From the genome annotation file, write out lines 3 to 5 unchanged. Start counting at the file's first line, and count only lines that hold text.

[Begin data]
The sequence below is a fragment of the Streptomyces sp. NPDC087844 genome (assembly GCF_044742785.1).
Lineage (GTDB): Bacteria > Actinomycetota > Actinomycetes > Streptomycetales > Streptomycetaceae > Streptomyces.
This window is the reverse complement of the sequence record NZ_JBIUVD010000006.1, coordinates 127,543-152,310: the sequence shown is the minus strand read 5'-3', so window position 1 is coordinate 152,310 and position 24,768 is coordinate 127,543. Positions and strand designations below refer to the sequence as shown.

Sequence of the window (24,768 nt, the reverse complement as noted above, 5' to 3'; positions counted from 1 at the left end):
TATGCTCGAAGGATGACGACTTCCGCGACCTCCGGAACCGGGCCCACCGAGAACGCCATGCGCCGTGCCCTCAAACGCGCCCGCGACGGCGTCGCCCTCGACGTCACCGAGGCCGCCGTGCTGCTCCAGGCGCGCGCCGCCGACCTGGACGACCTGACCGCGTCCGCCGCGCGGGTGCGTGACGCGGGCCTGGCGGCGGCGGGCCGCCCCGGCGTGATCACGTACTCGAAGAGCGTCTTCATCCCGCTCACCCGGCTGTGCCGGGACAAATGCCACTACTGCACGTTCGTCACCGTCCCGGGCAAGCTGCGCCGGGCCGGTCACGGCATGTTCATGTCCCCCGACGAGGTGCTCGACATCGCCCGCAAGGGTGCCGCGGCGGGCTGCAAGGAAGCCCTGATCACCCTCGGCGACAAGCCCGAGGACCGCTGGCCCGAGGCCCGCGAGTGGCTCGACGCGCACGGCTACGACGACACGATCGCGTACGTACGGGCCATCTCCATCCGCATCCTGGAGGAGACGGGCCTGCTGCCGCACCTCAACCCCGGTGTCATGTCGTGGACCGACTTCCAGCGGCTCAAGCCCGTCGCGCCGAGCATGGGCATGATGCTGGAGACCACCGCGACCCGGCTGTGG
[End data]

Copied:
This window is the reverse complement of the sequence record NZ_JBIUVD010000006.1, coordinates 127,543-152,310: the sequence shown is the minus strand read 5'-3', so window position 1 is coordinate 152,310 and position 24,768 is coordinate 127,543. Positions and strand designations below refer to the sequence as shown.

Sequence of the window (24,768 nt, the reverse complement as noted above, 5' to 3'; positions counted from 1 at the left end):
TATGCTCGAAGGATGACGACTTCCGCGACCTCCGGAACCGGGCCCACCGAGAACGCCATGCGCCGTGCCCTCAAACGCGCCCGCGACGGCGTCGCCCTCGACGTCACCGAGGCCGCCGTGCTGCTCCAGGCGCGCGCCGCCGACCTGGACGACCTGACCGCGTCCGCCGCGCGGGTGCGTGACGCGGGCCTGGCGGCGGCGGGCCGCCCCGGCGTGATCACGTACTCGAAGAGCGTCTTCATCCCGCTCACCCGGCTGTGCCGGGACAAATGCCACTACTGCACGTTCGTCACCGTCCCGGGCAAGCTGCGCCGGGCCGGTCACGGCATGTTCATGTCCCCCGACGAGGTGCTCGACATCGCCCGCAAGGGTGCCGCGGCGGGCTGCAAGGAAGCCCTGATCACCCTCGGCGACAAGCCCGAGGACCGCTGGCCCGAGGCCCGCGAGTGGCTCGACGCGCACGGCTACGACGACACGATCGCGTACGTACGGGCCATCTCCATCCGCATCCTGGAGGAGACGGGCCTGCTGCCGCACCTCAACCCCGGTGTCATGTCGTGGACCGACTTCCAGCGGCTCAAGCCCGTCGCGCCGAGCATGGGCATGATGCTGGAGACCACCGCGACCCGGCTGTGG